(A) An ancestral bab gene was duplicated into the paralogous bab1 and bab2 genes in a Dipteran lineage that includes Drosophila fruit flies. The time scale indicates approximate divergence times in millions of years ago. (B) Male-specific expression of yellow in the abdominal epidermis is under the control of the yBE0.6 CRE that possesses two binding sites for Abd-B that are shown as yellow rectangles. Blue bars delimit the SM4 and SM10 regions required to suppress CRE activity in females. (C and D) The yBE0.6 EGFP reporter transgene is elevated in the male A5 and A6 abdomen segments (C) but is only barely detected females (D). (E–G) Ectopic reporter expression occurs in the female abdomen when either the SM4, SM10, or both regions are mutated. (H) The pnr-GAL4 driver activates dorsal midline expression of the UAS-EGFP gene, demarcating its domain of misexpression. (I) Dorsal midline expression of the yBE0.6 CRE is lost when bab1 is ectopically expressed by pnr-GAL4. (J) When the SM4 and SM10 regions are mutated, the yBE0.6 CRE can activate reporter expression in midline regions in spite of ectopically expressed bab1.

https://doi.org/10.7554/eLife.32273.003
Figure 2—source data 1

Amino acid alignment for Bab homologs.

The amino acid sequences for Drosophila (D.) melanogaster Bab1 and Bab2, D. ananassae Bab1 and Bab2, D. willistoni Bab1, D. mojavensis Bab2, Glossina morsitans Bab1 and Bab2, and Anopheles gambiae Bab were aligned using the Clusta Omega multiple sequence alignment program. The BTB and Conserved Domains for D. melanogaster Bab1 and Bab2 are respectively indicated by the maroon and blue background colors. Within the Conserved Domain the psq domain is indicated by the amino acids with yellow font color and the AT-hooks by amino acids with red font color.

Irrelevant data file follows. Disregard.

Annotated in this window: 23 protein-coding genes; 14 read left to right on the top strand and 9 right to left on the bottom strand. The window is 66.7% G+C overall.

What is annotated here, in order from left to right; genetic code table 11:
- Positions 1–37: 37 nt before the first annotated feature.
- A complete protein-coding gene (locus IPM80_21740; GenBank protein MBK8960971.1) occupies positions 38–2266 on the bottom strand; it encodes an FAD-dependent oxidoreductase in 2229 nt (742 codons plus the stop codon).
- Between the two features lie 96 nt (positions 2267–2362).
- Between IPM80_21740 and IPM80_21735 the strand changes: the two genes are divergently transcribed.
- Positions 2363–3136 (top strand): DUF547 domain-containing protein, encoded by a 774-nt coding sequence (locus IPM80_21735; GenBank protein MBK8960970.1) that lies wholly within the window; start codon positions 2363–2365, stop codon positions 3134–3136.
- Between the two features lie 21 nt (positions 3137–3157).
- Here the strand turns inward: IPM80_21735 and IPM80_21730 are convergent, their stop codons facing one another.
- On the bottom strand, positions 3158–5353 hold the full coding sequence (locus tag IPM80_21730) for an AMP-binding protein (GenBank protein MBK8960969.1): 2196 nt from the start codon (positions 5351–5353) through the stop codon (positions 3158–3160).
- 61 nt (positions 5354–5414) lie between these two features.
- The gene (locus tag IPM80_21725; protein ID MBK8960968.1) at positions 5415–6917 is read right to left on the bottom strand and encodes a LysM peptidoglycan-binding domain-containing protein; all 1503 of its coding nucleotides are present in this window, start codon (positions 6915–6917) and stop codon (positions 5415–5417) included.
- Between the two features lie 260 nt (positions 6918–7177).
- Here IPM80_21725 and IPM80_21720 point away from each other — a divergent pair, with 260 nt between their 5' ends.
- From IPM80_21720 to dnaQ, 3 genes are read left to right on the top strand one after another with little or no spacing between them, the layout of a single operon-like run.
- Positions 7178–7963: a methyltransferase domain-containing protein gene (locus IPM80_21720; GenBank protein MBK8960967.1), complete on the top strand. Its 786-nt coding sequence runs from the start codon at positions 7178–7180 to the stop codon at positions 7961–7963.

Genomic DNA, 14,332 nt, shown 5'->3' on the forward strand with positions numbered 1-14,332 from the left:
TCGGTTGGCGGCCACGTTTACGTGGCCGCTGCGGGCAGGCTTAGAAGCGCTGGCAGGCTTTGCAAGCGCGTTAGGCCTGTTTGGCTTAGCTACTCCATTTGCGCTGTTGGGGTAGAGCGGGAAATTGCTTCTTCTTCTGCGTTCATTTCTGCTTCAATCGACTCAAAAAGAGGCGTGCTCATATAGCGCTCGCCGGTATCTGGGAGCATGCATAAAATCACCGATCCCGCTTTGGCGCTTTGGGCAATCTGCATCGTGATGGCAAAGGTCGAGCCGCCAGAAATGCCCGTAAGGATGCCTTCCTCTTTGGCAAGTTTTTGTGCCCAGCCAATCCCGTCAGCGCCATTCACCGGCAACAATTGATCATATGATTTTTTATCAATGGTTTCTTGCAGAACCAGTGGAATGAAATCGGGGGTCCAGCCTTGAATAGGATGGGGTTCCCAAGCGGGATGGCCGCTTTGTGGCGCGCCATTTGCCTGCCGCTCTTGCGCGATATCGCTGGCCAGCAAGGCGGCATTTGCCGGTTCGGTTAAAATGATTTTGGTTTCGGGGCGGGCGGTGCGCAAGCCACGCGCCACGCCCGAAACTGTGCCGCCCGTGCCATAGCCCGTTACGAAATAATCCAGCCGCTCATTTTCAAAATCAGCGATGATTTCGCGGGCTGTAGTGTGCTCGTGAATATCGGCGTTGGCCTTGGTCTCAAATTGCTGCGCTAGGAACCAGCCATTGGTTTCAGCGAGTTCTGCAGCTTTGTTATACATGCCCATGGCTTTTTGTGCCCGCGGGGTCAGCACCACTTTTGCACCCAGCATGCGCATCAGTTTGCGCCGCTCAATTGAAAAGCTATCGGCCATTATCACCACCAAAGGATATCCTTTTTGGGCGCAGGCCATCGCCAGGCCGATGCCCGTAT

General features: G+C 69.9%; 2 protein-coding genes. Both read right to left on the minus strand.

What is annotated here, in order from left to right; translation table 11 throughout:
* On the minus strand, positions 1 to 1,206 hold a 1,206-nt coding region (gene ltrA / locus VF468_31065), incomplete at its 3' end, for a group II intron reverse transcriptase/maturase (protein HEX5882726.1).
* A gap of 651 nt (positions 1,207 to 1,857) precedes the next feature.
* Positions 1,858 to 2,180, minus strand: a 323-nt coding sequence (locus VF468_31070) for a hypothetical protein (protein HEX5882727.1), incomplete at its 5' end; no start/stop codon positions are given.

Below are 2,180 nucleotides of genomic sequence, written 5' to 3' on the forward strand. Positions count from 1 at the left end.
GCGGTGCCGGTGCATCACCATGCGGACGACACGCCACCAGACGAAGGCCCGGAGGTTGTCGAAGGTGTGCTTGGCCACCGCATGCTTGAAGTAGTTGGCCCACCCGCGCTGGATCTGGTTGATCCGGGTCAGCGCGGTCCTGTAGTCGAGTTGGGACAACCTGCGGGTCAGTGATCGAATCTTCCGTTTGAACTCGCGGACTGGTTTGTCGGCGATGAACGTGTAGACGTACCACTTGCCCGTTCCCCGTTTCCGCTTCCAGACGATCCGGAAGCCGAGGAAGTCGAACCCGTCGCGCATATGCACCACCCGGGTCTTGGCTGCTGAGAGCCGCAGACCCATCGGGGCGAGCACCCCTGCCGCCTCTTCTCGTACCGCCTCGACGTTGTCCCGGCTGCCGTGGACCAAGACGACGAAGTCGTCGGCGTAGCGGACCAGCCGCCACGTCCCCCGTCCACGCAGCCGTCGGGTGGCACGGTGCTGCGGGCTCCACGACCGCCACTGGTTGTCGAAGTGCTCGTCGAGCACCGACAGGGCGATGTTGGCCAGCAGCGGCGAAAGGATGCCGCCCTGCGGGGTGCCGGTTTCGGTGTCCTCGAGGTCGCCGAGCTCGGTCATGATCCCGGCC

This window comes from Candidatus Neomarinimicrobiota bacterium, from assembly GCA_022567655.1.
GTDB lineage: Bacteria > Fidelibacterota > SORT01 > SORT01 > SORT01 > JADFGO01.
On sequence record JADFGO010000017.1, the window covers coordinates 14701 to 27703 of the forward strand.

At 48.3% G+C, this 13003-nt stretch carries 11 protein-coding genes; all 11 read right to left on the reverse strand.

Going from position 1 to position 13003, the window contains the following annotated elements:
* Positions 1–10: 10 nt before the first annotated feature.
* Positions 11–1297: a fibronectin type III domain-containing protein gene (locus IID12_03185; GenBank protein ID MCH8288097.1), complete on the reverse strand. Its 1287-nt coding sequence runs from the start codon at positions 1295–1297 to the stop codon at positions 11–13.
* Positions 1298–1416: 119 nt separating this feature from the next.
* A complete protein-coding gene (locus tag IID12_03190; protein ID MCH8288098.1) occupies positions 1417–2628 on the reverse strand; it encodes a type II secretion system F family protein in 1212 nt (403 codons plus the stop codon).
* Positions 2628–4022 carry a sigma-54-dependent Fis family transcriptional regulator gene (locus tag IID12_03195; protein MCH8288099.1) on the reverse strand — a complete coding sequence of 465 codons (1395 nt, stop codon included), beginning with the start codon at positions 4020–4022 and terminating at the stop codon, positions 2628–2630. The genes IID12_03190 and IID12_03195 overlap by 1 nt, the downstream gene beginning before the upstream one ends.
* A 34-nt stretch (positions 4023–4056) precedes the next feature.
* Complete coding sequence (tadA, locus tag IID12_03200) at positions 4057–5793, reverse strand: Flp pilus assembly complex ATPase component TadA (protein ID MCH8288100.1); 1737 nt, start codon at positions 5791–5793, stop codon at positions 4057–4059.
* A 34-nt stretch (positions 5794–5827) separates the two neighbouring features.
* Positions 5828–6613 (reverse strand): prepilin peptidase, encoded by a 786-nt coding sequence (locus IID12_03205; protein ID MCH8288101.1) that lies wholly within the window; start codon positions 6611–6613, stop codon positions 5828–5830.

https://doi.org/10.7554/eLife.32273.005
Figure 2—source data 2

Sequence alignment of the yBE0.6 with scanning mutant versions.

Purple background with white letters indicate the AscI (GGCGCGCC) and SbfI (CCTGCAGG) restriction enzymes sites that were appended to primers for cloning CRE versions into matching sites in the S3aG reporter transgene vector. Maroon background and white letters indicate sequences that comprise scanning mutations. The lower case nucleotide letters indicate the non-complementary transversions. The yellow background with black letters indicates the Abd-B sites identified in Jeong et al. (2006) which were not mutated in this study. The blue background with white letters indicate the Bab-bound sequences identified in this study. The gray background with bolded black letters indicate the regions to which the BE2.5 Fwd and BE3.5 Rvs primers (reverse complement of that highlighted) were designed to initially amplify the wild-type CRE sequence.

https://doi.org/10.7554/eLife.32273.006
Figure 2—figure supplement 1
Scanning mutagenesis across the entire yBE0.6 CRE identifies sequences that normally function to repress CRE activity in the female abdomen.